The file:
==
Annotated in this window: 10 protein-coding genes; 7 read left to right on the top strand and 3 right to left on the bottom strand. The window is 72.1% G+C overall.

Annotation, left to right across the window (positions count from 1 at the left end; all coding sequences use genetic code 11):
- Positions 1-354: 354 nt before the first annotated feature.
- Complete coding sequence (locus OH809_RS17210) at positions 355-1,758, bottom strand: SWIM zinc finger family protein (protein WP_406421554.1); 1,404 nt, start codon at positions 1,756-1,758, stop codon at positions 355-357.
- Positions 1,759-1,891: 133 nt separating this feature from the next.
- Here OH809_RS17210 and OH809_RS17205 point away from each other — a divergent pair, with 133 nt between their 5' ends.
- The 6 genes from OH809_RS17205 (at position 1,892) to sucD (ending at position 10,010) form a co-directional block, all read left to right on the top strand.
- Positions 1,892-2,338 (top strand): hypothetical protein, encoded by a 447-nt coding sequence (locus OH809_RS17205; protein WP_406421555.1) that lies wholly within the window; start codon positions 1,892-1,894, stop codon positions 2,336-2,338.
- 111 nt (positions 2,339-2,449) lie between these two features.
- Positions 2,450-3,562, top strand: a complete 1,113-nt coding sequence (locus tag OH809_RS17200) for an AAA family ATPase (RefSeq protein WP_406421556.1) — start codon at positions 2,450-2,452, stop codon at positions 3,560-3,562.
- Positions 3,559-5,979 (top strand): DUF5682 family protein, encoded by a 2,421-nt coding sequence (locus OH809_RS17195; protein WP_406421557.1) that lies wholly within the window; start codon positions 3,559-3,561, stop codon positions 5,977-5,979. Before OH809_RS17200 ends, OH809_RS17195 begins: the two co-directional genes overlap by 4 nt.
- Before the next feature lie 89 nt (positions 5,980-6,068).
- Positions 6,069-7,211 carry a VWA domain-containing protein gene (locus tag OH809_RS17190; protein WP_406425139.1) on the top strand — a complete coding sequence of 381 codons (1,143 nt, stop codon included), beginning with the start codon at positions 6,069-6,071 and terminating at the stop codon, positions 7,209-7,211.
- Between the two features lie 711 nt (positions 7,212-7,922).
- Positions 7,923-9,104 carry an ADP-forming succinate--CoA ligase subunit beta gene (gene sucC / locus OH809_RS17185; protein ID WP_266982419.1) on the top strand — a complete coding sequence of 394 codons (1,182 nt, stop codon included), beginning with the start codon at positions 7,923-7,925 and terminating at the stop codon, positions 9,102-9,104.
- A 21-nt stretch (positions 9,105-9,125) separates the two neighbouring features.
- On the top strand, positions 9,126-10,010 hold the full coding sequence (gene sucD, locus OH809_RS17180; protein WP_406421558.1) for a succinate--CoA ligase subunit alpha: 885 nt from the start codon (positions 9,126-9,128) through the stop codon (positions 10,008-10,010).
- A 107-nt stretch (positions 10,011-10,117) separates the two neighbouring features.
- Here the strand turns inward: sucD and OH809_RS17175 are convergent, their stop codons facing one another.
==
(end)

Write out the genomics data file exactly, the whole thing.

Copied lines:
Annotated in this window: 10 protein-coding genes; 7 read left to right on the top strand and 3 right to left on the bottom strand. The window is 72.1% G+C overall.

Annotation, left to right across the window (positions count from 1 at the left end; all coding sequences use genetic code 11):
- Positions 1-354: 354 nt before the first annotated feature.
- Complete coding sequence (locus OH809_RS17210) at positions 355-1,758, bottom strand: SWIM zinc finger family protein (protein WP_406421554.1); 1,404 nt, start codon at positions 1,756-1,758, stop codon at positions 355-357.
- Positions 1,759-1,891: 133 nt separating this feature from the next.
- Here OH809_RS17210 and OH809_RS17205 point away from each other — a divergent pair, with 133 nt between their 5' ends.
- The 6 genes from OH809_RS17205 (at position 1,892) to sucD (ending at position 10,010) form a co-directional block, all read left to right on the top strand.
- Positions 1,892-2,338 (top strand): hypothetical protein, encoded by a 447-nt coding sequence (locus OH809_RS17205; protein WP_406421555.1) that lies wholly within the window; start codon positions 1,892-1,894, stop codon positions 2,336-2,338.
- 111 nt (positions 2,339-2,449) lie between these two features.
- Positions 2,450-3,562, top strand: a complete 1,113-nt coding sequence (locus tag OH809_RS17200) for an AAA family ATPase (RefSeq protein WP_406421556.1) — start codon at positions 2,450-2,452, stop codon at positions 3,560-3,562.
- Positions 3,559-5,979 (top strand): DUF5682 family protein, encoded by a 2,421-nt coding sequence (locus OH809_RS17195; protein WP_406421557.1) that lies wholly within the window; start codon positions 3,559-3,561, stop codon positions 5,977-5,979. Before OH809_RS17200 ends, OH809_RS17195 begins: the two co-directional genes overlap by 4 nt.
- Before the next feature lie 89 nt (positions 5,980-6,068).
- Positions 6,069-7,211 carry a VWA domain-containing protein gene (locus tag OH809_RS17190; protein WP_406425139.1) on the top strand — a complete coding sequence of 381 codons (1,143 nt, stop codon included), beginning with the start codon at positions 6,069-6,071 and terminating at the stop codon, positions 7,209-7,211.
- Between the two features lie 711 nt (positions 7,212-7,922).
- Positions 7,923-9,104 carry an ADP-forming succinate--CoA ligase subunit beta gene (gene sucC / locus OH809_RS17185; protein ID WP_266982419.1) on the top strand — a complete coding sequence of 394 codons (1,182 nt, stop codon included), beginning with the start codon at positions 7,923-7,925 and terminating at the stop codon, positions 9,102-9,104.
- A 21-nt stretch (positions 9,105-9,125) separates the two neighbouring features.
- On the top strand, positions 9,126-10,010 hold the full coding sequence (gene sucD, locus OH809_RS17180; protein WP_406421558.1) for a succinate--CoA ligase subunit alpha: 885 nt from the start codon (positions 9,126-9,128) through the stop codon (positions 10,008-10,010).
- A 107-nt stretch (positions 10,011-10,117) separates the two neighbouring features.
- Here the strand turns inward: sucD and OH809_RS17175 are convergent, their stop codons facing one another.